Monday, June 12th, 2006
That’s how the liner notes for Television’s classic live album The Blow-Up open, and it’s as good an intro as anything. Because Television is about guitars – Tom Verlaine and Richard Lloyd wielding Fenders alternately like bludgeons or razors, lethal either way. Even if I saw nothing else this past weekend at NxNE than Television at the Phoenix, I would have to declare the fest a transcendental success – they were that good. I’ve seen a number of performers over the year that could be called legendary – Mission Of Burma, Pixies, Elvis Costello, Neil Young – but in terms of both show intimacy and personal meaningfulness – I LOVE Television – this show probably topped them all.
Since it had been emphasized that this show would start absolutely at 7PM and there was no opener, the Phoenix was pretty damn packed mighty early. Of course, the band was late and didn’t take the stage until 7:15, but considering it had been 14 years since their last Toronto appearance, no one was going to get huffy over 15 extra minutes. And to reward the Hogtown faithful for their patience, the band kicked off immediately into… a new song. Though unfamiliar, the guitar stylings of Verlaine and Lloyd were unmistakable and the crowd went nuts anyways. And then they went nuts even more when they kicked into the opening riff of “Prove It”.
And this would be the recurring theme of the evening – for a band that hasn’t released anything in almost a decade and a half, there was a very surprising number of new songs in the set – five of 13. There have been rumblings of a new studio album for some time now, and it seems they’ve got the material – what’s the hold up? While the new stuff wasn’t as fiery as the Marquee Moon material, it still sounded great and deserves to be committed to tape. I was a little surprised that not only did two songs from Television make it into the set, but that they featured Richard Lloyd’s fiercest playing on the night. The album versions were a little stiff but live, they were sheer six-string destruction. The remainder of the set was from Marquee Moon with just a single nod to Adventure (“Days”).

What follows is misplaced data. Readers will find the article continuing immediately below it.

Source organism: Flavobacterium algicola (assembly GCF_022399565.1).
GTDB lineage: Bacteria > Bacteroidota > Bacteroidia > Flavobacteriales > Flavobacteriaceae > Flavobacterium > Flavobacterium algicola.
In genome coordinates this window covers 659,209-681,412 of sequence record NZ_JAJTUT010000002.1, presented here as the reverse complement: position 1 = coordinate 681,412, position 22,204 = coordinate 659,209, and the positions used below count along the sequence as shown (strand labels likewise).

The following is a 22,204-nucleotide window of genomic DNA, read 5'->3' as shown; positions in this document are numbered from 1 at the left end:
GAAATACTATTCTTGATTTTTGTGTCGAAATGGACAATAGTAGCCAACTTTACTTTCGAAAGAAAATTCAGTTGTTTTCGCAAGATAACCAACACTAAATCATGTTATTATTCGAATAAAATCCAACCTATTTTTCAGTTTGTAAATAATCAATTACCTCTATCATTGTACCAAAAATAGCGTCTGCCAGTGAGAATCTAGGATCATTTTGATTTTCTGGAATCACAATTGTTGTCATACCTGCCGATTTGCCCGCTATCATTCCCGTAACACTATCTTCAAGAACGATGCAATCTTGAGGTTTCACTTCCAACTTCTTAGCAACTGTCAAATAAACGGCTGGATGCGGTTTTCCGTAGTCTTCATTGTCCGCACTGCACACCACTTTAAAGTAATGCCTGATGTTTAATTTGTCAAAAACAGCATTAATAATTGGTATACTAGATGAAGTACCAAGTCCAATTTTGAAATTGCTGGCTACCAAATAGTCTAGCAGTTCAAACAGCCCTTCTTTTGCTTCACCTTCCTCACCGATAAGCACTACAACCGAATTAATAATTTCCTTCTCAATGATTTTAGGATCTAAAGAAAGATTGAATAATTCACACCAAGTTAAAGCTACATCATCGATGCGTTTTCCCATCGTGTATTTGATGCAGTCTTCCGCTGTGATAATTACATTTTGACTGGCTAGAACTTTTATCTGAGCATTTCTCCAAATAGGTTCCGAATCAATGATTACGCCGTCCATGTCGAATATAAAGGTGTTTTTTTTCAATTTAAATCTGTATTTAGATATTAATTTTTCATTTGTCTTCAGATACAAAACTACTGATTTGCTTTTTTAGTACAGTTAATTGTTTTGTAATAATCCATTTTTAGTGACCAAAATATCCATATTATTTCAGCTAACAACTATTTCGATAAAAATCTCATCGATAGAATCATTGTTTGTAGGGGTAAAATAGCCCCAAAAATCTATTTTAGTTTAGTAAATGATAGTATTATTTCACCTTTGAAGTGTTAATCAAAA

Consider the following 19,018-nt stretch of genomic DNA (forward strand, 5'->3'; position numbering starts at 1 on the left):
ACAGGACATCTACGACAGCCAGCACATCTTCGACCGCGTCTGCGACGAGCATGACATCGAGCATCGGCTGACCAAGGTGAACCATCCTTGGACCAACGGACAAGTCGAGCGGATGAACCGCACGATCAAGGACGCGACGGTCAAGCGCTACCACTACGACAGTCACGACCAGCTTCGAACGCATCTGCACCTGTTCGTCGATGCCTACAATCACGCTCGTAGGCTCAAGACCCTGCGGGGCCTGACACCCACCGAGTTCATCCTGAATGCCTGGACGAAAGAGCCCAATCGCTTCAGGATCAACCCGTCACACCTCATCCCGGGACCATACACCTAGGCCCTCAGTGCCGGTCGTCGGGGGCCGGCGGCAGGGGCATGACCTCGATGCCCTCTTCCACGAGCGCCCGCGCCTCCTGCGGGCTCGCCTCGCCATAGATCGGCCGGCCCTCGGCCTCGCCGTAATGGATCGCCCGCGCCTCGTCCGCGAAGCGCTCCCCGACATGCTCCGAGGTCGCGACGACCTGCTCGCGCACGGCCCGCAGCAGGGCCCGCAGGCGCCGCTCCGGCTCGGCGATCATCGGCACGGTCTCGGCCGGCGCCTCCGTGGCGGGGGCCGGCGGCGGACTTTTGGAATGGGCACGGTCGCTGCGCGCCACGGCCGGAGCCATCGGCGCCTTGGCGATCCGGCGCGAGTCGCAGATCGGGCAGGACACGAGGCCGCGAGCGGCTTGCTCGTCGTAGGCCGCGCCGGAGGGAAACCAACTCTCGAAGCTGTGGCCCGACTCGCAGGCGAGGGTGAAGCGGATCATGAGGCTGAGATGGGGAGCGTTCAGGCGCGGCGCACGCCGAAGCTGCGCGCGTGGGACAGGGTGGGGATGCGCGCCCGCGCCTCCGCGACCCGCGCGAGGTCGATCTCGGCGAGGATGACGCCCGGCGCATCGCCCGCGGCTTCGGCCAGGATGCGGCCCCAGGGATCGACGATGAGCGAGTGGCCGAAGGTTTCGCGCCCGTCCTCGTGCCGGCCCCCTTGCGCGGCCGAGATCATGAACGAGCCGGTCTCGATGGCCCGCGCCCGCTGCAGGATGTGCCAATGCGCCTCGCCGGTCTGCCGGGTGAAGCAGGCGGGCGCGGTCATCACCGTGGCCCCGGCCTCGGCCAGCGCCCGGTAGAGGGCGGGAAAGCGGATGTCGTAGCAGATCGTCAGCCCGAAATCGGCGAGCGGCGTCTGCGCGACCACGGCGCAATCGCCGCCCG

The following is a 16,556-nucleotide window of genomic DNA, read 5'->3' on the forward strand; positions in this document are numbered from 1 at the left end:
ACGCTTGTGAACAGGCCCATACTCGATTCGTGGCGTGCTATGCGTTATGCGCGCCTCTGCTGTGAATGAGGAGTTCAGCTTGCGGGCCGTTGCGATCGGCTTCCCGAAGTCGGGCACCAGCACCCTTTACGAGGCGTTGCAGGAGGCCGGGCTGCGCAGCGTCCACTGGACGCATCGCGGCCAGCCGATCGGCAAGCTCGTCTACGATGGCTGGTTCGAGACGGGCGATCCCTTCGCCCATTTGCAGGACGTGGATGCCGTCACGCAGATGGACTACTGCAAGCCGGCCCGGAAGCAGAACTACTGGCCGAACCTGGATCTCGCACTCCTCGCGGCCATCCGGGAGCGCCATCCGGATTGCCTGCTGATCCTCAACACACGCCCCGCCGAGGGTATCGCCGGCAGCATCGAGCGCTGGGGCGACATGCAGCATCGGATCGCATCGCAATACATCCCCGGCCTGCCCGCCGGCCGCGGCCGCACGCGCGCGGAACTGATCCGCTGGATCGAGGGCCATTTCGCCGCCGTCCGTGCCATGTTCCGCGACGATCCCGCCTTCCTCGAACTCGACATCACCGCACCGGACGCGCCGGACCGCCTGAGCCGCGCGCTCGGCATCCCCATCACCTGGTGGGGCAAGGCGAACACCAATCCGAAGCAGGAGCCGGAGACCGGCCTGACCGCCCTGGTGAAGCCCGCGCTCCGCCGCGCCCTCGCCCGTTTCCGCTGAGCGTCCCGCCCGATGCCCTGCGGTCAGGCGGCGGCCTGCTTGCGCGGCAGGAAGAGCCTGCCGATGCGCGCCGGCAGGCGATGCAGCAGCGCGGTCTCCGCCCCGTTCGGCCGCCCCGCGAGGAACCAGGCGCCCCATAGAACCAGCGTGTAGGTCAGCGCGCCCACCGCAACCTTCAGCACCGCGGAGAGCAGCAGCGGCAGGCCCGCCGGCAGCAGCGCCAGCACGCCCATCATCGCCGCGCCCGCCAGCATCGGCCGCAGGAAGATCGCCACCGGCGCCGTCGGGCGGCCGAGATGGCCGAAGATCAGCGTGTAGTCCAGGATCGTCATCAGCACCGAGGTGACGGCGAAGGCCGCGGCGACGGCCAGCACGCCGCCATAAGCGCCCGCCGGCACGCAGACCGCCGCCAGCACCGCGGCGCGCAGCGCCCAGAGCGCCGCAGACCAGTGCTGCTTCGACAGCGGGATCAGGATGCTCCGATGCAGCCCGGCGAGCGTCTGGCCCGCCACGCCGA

And those are the facts and figures from the night – let’s talk abstract. While the band doesn’t play live much, only periodic festivals or one-offs, the musical chemistry between Verlaine, Lloyd and the rhythm section of Fred Smith and Billy Ficca was as powerful as ever, The musical interplay and instincts on display simply amazing to see. Though compared to the Mapplethorpe photo that graces their debut album cover, they’ve all gotten distinctly middle-aged (though Verlaine still looks eeriely timeless), they haven’t lost a bit of fire. Verlaine is still the more cerebral player, contemplating and experimenting with his instrument as he plays (and sometimes incorporating tuning the guitar into a solo) while Lloyd is all instinct and passion. Perfectly contrasted and complimentary. At a few points in the show, I just broke out into a stupid grin because I couldn’t believe I was watching Television play – and play amazingly. I admit there was a part of me that was expecting to be disappointed by my own lofty expectations but instead, they were exceeded. There’s a reason there are so few solos in either punk or indie rock. Not because it’s self-indulgent or uncool, but because these two guys got there first and did it better than anyone. Amazing show, easily at or near the top for the year – and I’ve seen a LOT.
Footnote: Tom, Strats only? The Jazzmaster militia weep. And watching that guy who was hassling Lloyd for a pick get tackled off the stage by security was awesome.